The Department for Communities and Local Government (DCLG) has announced extra support for voluntary and community groups campaigning to save local assets such as historic pubs, seaside piers or market halls, under threat when their owners refuse to sell.
DCLG has suggested that often a compulsory purchase order (CPO) by a council and future development as a community asset would be the ideal solution.
However, ministers are concerned that community groups with viable, fully financed schemes can feel shut out of the process and left without a voice in shaping local plans as councils do not have to engage with them or acknowledge their contribution.
Revised guidance, just issued, now requires local authorities to give serious consideration to all viable requests put to them by voluntary and community groups for the compulsory purchase of a threatened community asset.
DCLG has stated that if communities want to bring a valued local asset back to use - for example turning a boarded-up building into a community centre - they can contact their council and ask them to use a compulsory purchase order to buy the asset.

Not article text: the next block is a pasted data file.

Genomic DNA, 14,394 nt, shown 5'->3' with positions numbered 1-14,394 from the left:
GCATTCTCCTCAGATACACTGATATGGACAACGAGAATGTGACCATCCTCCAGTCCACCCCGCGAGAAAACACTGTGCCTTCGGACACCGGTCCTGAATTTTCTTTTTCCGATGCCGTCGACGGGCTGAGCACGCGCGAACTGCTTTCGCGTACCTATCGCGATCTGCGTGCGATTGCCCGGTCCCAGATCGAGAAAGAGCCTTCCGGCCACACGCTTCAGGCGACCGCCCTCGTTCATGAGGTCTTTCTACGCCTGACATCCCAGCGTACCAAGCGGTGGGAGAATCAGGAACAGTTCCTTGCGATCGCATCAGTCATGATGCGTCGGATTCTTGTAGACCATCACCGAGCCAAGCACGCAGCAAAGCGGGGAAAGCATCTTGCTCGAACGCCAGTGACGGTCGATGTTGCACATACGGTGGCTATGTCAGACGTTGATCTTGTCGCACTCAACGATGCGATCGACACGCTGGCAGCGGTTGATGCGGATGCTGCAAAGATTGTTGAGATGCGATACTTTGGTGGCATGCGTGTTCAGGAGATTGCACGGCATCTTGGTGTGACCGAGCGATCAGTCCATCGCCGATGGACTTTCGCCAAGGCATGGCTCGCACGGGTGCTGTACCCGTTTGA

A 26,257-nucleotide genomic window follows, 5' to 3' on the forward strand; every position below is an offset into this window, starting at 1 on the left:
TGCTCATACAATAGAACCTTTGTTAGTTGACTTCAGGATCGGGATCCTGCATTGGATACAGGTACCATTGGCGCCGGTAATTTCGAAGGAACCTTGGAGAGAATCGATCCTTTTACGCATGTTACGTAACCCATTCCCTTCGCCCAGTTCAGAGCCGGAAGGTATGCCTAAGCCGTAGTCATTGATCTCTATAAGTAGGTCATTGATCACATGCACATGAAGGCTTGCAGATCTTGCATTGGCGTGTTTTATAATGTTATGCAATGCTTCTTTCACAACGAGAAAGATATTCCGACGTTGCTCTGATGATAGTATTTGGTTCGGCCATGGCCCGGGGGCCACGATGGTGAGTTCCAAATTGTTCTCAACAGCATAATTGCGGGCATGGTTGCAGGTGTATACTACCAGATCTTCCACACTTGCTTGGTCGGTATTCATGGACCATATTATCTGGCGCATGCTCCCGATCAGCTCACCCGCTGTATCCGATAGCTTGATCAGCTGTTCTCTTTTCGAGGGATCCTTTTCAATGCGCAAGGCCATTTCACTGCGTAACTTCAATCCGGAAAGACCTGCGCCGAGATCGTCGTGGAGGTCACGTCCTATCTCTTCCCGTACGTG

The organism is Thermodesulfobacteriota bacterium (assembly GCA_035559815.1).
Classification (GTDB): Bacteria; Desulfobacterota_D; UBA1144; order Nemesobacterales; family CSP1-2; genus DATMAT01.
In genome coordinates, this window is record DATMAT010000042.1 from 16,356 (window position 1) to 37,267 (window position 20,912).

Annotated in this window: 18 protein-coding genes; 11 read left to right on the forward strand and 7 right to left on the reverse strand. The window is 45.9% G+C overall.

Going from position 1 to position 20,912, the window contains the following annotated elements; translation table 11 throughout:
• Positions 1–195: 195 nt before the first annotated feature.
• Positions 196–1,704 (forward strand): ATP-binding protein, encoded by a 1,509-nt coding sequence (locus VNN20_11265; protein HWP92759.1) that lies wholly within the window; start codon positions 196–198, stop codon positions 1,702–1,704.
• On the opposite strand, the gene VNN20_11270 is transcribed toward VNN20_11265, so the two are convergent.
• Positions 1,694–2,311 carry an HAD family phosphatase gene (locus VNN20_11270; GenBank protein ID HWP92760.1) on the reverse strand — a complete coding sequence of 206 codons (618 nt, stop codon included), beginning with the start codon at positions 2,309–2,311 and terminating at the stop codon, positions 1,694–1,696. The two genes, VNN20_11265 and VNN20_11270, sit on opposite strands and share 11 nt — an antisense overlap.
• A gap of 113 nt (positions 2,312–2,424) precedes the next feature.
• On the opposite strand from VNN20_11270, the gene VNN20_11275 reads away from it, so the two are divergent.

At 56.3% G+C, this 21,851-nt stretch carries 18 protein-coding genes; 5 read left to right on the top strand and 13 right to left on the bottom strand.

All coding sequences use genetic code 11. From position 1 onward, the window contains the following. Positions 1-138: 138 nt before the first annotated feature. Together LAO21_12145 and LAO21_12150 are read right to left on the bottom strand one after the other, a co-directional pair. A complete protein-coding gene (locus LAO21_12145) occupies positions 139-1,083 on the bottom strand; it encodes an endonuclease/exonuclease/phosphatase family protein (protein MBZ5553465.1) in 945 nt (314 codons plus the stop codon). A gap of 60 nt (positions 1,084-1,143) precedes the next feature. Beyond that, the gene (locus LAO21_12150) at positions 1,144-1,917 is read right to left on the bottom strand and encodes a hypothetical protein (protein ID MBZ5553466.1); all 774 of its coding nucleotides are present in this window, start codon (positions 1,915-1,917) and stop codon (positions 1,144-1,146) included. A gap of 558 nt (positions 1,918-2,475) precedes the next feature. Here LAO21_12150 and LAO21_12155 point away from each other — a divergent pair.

Under the new guidance, local authorities would also have to respond formally, outlining the reasons behind their decisions.
This revised guidance builds on the proposed new 'social responsibility' deal for councils, announced by DCLG Secretary of State Eric Pickles, which urges them to give greater support to voluntary and community groups.
Planning and decentralisation minister Greg Clark said: "Communities often feel powerless when they see local assets going to waste.
"Voluntary and community groups who know their area best should have more of a say in determining how their neighbourhoods develop and local authorities - acting in the best interests of local people - should take seriously all viable requests put to them for the compulsory purchase of a threatened community asset”.
The minister added: "Community groups would, of course, have to pay a fair price for the asset, as well as the costs incurred by the local authority.”
Current guidance to local authorities in England is contained in an Office of the Deputy Prime Minister Circular 06/2004 Compulsory Purchase and the Crichel Down Rules.
16 June 2011